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Three-month limit applies to documents expiring between Nov. 1 and April 30.

A three-month grace period will apply to Oregon driver licenses and permits and vehicle registrations expiring between Nov. 1 and April 30, and that have been expired less than three months.

The grace period results from an agreement between the Oregon Department of Transportation and law enforcement agencies in the aftermath of a backlog by the Driver and Motor Vehicle Services (DMV) Division. Coronavirus restrictions have compelled DMV to schedule in-person appointments that are piling up, with waits taking weeks.

The Legislature had passed a bill that imposed a moratorium on such enforcement actions, but that June special-session law ends on Dec. 31. That law applied to permits, licenses and registrations expiring between the start of the pandemic March 1 and Dec. 31. No extension was proposed for a vote in the Dec. 21 special session.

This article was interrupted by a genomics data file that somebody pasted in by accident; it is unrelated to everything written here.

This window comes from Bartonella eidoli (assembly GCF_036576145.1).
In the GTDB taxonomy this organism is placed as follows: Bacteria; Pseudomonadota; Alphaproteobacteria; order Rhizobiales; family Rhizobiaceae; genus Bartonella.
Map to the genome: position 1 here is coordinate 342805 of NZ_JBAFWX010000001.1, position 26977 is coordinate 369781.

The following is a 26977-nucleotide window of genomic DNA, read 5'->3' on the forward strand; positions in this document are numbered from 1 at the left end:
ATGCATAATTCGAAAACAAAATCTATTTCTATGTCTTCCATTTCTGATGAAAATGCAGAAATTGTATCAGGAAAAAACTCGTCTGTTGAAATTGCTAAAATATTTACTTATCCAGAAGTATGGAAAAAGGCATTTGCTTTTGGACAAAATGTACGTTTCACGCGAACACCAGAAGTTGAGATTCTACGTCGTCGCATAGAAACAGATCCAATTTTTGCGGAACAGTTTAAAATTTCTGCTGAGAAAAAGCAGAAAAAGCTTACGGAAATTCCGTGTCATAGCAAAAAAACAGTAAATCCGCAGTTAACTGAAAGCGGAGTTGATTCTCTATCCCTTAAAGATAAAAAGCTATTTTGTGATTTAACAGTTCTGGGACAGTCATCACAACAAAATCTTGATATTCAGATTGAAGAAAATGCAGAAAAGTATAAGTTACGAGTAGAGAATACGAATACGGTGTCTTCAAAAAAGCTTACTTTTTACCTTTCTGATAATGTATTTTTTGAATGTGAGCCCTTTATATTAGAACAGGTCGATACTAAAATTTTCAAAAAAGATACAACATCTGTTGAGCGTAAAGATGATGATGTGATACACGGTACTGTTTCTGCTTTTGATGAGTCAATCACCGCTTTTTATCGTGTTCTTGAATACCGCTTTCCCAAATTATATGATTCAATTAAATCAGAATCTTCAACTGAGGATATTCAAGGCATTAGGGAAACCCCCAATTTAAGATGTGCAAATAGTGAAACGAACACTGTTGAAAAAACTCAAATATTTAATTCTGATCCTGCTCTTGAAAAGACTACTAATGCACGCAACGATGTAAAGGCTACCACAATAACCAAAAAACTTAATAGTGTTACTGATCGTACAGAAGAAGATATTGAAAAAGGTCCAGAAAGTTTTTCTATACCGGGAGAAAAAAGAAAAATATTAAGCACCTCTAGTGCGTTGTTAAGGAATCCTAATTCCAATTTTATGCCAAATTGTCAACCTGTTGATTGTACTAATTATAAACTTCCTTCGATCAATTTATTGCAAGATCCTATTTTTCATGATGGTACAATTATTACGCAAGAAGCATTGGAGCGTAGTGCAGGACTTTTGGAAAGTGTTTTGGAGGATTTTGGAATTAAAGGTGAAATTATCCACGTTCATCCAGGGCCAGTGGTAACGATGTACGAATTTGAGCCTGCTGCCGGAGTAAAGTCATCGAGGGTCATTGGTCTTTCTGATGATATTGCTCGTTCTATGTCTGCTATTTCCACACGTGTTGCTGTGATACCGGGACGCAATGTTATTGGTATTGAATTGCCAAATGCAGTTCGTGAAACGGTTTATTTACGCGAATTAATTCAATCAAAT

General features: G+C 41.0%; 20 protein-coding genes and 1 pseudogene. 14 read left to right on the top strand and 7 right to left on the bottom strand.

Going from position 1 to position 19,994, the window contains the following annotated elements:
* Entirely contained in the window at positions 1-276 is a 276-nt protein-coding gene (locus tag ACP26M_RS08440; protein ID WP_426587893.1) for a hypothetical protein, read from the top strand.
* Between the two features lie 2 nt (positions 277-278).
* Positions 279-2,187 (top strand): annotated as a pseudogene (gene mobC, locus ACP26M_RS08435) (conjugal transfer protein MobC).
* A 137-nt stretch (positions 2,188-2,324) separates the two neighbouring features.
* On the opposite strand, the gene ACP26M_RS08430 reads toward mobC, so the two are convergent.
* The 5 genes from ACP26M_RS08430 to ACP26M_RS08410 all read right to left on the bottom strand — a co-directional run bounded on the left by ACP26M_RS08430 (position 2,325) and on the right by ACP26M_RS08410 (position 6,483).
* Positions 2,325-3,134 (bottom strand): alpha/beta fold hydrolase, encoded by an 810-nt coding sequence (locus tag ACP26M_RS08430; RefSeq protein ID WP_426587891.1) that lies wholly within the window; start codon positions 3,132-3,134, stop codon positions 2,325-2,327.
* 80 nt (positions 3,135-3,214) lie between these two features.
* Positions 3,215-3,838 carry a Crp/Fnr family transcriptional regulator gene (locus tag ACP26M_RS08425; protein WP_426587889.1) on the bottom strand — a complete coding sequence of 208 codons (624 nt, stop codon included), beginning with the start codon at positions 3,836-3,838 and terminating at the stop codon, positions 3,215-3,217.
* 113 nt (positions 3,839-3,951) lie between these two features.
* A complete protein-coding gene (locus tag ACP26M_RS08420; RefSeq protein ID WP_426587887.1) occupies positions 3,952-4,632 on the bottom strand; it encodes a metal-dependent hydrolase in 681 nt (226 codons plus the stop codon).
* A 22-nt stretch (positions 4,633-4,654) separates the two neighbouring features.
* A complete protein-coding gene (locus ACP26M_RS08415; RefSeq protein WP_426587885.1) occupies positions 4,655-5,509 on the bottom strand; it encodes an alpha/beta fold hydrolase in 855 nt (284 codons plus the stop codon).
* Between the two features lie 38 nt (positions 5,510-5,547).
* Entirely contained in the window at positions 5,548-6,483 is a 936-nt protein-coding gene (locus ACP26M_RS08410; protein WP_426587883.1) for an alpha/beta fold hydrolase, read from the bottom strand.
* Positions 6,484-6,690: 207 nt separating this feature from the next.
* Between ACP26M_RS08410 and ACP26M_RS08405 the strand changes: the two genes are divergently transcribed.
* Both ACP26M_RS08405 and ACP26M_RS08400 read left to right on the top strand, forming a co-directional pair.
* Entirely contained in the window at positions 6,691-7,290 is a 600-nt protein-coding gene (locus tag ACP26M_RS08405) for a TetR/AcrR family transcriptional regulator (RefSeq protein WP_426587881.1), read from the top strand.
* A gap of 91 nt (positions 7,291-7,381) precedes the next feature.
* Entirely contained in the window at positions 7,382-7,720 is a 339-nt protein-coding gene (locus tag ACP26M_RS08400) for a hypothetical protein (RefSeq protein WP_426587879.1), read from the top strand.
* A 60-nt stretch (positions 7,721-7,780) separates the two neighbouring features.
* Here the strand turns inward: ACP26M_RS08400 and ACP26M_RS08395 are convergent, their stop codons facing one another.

The agreement sets a three-month grace period from the date of a license, permit or registration expiring between Nov. 1 and April 30. It also gives police and sheriffs discretion over whether they should issue a citation. They can verify the status of licenses, permits and registrations electronically.

"DMV and law enforcement will continue to monitor the COVID-19 public health emergency, and may upon mutual agreement extend this moratorium as needed," interim DMV Administrator Amy Joyce said in a memo released Tuesday, Dec. 22.

"Other government agencies and private businesses are encouraged to exercise similar flexibility and understanding when presented with an expired Oregon DMV-issued credential."

DMV has taken steps to deal with the backlog as follows:

• Hiring additional temporary staff for field offices and call centers.

• Authorizing overtime to process mailed-in transactions.

• Adding services online by successfully finishing a multi-year system replacement in July.

• Expanding capacity for appointments from 16,000 per week this summer to nearly 28,000 per week now.

• Adding new knowledge test machines to increase capacity.

• Increasing drive test appointments at DMV offices in addition to expanding the number of private drive-test providers, both using COVID-19 safety practices.

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